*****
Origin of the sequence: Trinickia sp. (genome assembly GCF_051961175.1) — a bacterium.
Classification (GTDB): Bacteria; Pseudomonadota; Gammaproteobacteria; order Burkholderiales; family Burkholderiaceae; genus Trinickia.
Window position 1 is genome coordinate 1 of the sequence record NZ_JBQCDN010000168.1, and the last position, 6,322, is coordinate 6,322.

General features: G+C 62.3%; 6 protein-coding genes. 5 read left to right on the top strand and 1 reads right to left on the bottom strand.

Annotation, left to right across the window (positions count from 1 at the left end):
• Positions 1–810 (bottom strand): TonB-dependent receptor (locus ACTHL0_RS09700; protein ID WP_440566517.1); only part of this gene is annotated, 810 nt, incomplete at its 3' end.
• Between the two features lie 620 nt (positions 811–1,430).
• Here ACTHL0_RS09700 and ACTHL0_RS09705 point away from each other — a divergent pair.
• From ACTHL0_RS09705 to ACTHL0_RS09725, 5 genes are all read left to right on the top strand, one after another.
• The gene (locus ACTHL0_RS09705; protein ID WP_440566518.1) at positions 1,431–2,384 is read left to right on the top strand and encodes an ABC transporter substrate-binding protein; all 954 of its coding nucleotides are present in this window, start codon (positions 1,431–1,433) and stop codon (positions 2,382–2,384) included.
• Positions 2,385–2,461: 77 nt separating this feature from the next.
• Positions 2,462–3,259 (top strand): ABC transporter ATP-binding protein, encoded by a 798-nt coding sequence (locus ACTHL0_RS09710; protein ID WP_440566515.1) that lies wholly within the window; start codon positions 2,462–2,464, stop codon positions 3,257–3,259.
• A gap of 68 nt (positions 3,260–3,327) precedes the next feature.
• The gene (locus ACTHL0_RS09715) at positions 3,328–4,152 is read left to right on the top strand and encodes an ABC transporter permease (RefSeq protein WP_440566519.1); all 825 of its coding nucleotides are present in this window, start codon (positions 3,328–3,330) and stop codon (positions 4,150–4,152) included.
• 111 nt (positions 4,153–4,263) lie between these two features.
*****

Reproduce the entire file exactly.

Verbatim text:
Origin of the sequence: Trinickia sp. (genome assembly GCF_051961175.1) — a bacterium.
Classification (GTDB): Bacteria; Pseudomonadota; Gammaproteobacteria; order Burkholderiales; family Burkholderiaceae; genus Trinickia.
Window position 1 is genome coordinate 1 of the sequence record NZ_JBQCDN010000168.1, and the last position, 6,322, is coordinate 6,322.

General features: G+C 62.3%; 6 protein-coding genes. 5 read left to right on the top strand and 1 reads right to left on the bottom strand.

Annotation, left to right across the window (positions count from 1 at the left end):
• Positions 1–810 (bottom strand): TonB-dependent receptor (locus ACTHL0_RS09700; protein ID WP_440566517.1); only part of this gene is annotated, 810 nt, incomplete at its 3' end.
• Between the two features lie 620 nt (positions 811–1,430).
• Here ACTHL0_RS09700 and ACTHL0_RS09705 point away from each other — a divergent pair.
• From ACTHL0_RS09705 to ACTHL0_RS09725, 5 genes are all read left to right on the top strand, one after another.
• The gene (locus ACTHL0_RS09705; protein ID WP_440566518.1) at positions 1,431–2,384 is read left to right on the top strand and encodes an ABC transporter substrate-binding protein; all 954 of its coding nucleotides are present in this window, start codon (positions 1,431–1,433) and stop codon (positions 2,382–2,384) included.
• Positions 2,385–2,461: 77 nt separating this feature from the next.
• Positions 2,462–3,259 (top strand): ABC transporter ATP-binding protein, encoded by a 798-nt coding sequence (locus ACTHL0_RS09710; protein ID WP_440566515.1) that lies wholly within the window; start codon positions 2,462–2,464, stop codon positions 3,257–3,259.
• A gap of 68 nt (positions 3,260–3,327) precedes the next feature.
• The gene (locus ACTHL0_RS09715) at positions 3,328–4,152 is read left to right on the top strand and encodes an ABC transporter permease (RefSeq protein WP_440566519.1); all 825 of its coding nucleotides are present in this window, start codon (positions 3,328–3,330) and stop codon (positions 4,150–4,152) included.
• 111 nt (positions 4,153–4,263) lie between these two features.